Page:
In Dominion, Tom Holland roots the universalist western political philosophies firmly in Christianity. It was this strange middle eastern superstition that morphed into a religion that extirpated the moral horrors of the ancients from Europe, while absorbing Aristotle and Plato into its theology. Despite its sense of moral superiority, Christianity’s call to evangelism didn’t always find fertile ground, it couldn’t take root in every country and culture. And the western political philosophies of liberalism and democracy it inspired have faced the same fate. Civilisations with different, equally deep-rooted traditions, haven’t embraced western liberal ideas with open arms.

John Gray has written extensively against the Whiggish idea of history as linear progress. In recent decades, liberalism and democracy have been in retreat around the world, starkly illustrated by the tragic events now unfolding in Afghanistan.

In Afghanistan, China, Turkey, Russia, Venezuela, South Africa, indeed in the UK to a lesser degree, we could say we are headed into a dark period in which ‘the right side of history’ is something to be fought against, not celebrated.

From a Green perspective, I have been on the wrong side of history my entire life on some of the most important issues – carbon emissions have accelerated, ecological destruction has gained pace, and there is a diminishingly remote chance that we will reverse these trends in time.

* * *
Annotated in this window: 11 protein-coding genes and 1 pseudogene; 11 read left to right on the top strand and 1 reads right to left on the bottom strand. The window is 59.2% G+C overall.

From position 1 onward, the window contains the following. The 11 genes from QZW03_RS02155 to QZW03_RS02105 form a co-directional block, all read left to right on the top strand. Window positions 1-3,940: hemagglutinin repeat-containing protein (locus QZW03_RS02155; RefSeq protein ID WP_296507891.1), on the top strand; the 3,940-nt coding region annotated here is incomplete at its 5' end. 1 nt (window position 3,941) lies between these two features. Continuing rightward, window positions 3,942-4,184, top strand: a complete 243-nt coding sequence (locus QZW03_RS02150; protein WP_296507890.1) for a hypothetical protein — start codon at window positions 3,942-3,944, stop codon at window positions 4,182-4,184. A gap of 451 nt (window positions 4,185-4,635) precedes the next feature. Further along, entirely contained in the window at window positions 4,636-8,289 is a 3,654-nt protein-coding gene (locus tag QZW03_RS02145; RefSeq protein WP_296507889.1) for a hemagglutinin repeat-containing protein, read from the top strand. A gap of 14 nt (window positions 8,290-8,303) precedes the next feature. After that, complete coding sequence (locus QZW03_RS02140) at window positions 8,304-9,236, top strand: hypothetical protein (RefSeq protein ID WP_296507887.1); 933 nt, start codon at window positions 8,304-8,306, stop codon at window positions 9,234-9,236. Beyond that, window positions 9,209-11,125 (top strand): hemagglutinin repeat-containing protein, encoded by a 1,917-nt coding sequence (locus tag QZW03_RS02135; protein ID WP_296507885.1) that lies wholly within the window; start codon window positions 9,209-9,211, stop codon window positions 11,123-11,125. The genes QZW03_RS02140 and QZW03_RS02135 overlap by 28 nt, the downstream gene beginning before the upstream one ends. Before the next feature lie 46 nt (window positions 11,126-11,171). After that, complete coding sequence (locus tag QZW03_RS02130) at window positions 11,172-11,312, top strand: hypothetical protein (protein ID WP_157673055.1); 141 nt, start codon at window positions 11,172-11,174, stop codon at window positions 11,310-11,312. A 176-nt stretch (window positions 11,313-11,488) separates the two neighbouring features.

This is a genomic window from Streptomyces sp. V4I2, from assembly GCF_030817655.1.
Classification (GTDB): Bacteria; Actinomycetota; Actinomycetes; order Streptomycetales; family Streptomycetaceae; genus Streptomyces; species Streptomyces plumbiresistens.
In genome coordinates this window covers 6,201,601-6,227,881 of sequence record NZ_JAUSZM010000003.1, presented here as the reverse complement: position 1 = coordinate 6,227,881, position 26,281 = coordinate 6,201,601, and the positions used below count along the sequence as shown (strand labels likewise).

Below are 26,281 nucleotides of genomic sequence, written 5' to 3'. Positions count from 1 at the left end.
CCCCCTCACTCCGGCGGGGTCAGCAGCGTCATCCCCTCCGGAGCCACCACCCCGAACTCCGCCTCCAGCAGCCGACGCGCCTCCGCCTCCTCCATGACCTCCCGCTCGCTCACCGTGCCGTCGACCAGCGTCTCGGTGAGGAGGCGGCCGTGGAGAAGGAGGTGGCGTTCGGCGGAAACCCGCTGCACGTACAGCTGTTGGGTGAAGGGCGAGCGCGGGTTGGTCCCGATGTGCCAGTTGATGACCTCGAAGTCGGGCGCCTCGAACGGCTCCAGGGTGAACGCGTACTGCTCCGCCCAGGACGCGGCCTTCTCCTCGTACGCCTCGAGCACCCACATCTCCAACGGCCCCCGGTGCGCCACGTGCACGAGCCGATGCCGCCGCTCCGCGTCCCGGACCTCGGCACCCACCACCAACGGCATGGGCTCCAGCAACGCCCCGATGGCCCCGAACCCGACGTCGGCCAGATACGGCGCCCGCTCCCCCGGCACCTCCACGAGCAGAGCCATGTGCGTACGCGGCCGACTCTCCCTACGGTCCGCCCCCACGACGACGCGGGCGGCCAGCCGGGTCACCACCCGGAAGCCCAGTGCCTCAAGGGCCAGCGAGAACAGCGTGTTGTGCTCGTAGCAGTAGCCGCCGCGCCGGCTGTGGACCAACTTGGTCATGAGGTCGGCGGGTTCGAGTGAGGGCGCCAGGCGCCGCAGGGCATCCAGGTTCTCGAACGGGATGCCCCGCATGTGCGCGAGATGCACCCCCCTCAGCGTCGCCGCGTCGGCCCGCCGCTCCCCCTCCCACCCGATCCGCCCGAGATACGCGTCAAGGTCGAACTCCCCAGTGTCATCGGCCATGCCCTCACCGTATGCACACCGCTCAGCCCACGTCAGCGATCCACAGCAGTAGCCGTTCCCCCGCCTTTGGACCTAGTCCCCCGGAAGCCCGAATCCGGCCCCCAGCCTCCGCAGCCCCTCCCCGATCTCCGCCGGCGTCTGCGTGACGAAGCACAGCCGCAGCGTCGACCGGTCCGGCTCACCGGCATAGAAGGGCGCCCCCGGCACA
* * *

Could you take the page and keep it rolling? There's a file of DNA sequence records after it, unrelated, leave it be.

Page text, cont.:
Perhaps the arc of history does bend towards justice in a way that conforms to all my views, but I doubt it.

Third, this takes me to my concern that ‘progressive history’ is absolutely the wrong way to view a destabilising world. Global institutions and norms are already unravelling, or are under challenge. The climate and biodiversity emergencies are going to tear apart and reshape all of our assumptions about the way the world works.

Bruno Maçães argues that Covid – a simple virus – has cruelly exposed the powerlessness of many of our institutions, and that with climate change we lack a vaccine to cope with that failure. With a touch of hyperbole, he suggests ‘that the world is becoming more chaotic. You cannot rely on existing institutions, existing structures, existing norms, because all of them could disappear tomorrow.’

There’s a form of politics in which writing clever manifestos, painting optimistic visions and making the right arguments is sufficient. It is all too easy for political parties like the Green Party to take comfort in this. To concern itself with being right, and showing how others are wrong. But it is an impotent fiction.

In the real world of messy compromise and destabilising chaos, our politics need to engage with ever-changing assumptions and possibilities.

None of us is prescient enough to know how history will unfold. We need a politics that is able to generate new thinking, expose new clashes, create new coalitions. That is more concerned with its punch than its purity.

All of which is a rather windbaggish way of explaining my dislike of the ‘right side of history’ phrase. Because at its worst it points to an idea of political life which is self-righteous, close-minded, historically incurious and incapable of engaging with the challenges facing us today.